While working at Best Buy, Ressler was tapped to join the company's employer of choice committee and Thompson joined Ressler on an alternative work program. Together, they created the sludge-free Results-Only Work Environment (ROWE). It's an approach to work that's built on a few assumptions. We're adults and not children. We're trustworthy. We flourish with freedom and choke up when controlled. And we're smart enough to figure out to get the job done.
In a ROWE, everyone's free to do whatever they want, whenever they want, as long as the work gets done. People get paid for doing a chunk of value-added work instead of a chunk of time that may add little or nothing to the bottom line.
"We're not advocating that people do less work," say the authors. "If you have five projects, you're still going to have five projects. What we're advocating is that all of us, both employer and employee, acknowledge that people's demands are getting higher and higher, and since you can't make those demands go away, then we absolutely must give everyone more control over how they meet those demands."
In rolling out a ROWE at Best Buy's corporate headquarters, Ressler and Thompson came up with 13 culture-changing guideposts. They challenged coworkers to imagine what life would be like if people at all levels stopped doing anything that wasted their time, the customer's time or the company's time. If everyone had the freedom to work any way and anytime they wanted. If every day felt like Saturday in terms of control over their schedules. If people had an unlimited amount of paid time off so long as the work got done. If work wasn't a place you went to but rather something you did. If arriving at work at 2 p.m. was not considered coming in late. And leaving the workplace at 2 p.m. was not considered leaving early. If nobody talked about how many hours they worked. If every meeting was optional and everyone had the power to question the value of getting together. If there were no work schedules or shared calendars. If nobody felt guilty, overworked or stressed out. If there weren't any last-minute fire drills, drive-bys, fake crises and false urgencies demanding immediate attention. And if there were no judgments about how you spent your time.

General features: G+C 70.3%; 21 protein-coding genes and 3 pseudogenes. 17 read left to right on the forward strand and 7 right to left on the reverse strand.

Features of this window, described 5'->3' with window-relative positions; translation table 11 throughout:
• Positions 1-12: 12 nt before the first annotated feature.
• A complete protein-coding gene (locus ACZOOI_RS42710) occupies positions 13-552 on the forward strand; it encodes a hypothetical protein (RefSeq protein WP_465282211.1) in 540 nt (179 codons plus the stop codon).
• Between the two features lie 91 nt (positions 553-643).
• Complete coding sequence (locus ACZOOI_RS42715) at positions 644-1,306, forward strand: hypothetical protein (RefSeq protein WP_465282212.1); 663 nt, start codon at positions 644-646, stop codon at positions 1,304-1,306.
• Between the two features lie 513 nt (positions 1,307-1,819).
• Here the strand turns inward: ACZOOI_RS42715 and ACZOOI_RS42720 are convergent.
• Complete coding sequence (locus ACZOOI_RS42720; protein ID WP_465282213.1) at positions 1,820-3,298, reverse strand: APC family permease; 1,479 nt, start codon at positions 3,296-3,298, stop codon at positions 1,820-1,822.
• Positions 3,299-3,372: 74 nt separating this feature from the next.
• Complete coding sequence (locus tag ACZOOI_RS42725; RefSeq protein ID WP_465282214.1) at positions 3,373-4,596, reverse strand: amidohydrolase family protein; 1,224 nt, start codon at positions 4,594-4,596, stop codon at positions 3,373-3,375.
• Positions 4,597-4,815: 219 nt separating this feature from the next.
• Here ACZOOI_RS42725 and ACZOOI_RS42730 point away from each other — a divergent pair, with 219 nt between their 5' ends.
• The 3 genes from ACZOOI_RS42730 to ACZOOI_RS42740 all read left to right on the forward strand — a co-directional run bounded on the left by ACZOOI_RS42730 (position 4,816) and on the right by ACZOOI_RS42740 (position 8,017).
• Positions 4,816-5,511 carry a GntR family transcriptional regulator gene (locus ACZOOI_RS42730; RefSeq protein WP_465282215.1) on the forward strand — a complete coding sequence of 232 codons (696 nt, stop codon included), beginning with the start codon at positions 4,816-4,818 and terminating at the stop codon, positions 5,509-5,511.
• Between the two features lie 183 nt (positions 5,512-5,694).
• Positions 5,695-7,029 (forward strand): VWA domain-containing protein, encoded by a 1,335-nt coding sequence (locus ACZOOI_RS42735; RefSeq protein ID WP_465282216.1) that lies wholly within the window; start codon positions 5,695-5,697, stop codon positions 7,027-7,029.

So what happened at Best Buy? Productivity went up, voluntary turnover went down and involuntary turnover went up as poor performers who didn't deliver results left to pursue other opportunities. With funding from the National Institutes of Health, University of Minnesota sociologists are now tracking the long-term effects of a ROWE on employee health, well-being, engagement and productivity.
"A ROWE can turn a business's world upside down," say the authors who do a convincing job of responding to the "yeah, but" arguments against giving employees total control over how they do their work and get results. "But mostly it's the bad stuff that gets turned upside down.
The good aspects of work — that people want to make an impact, that they want to grow personally and professionally, that they want to make money and be passionate about what they do — none of that changes."
Creating a ROWE takes time and it's sure to elevate the blood pressure of command and control managers and strike fear in staff who haven't done any real work for years. But rethinking the outdated equation that time plus physical presence equals results is a good place to start if you want to unlock and unleash the productivity, creativity and innovation of your top performers.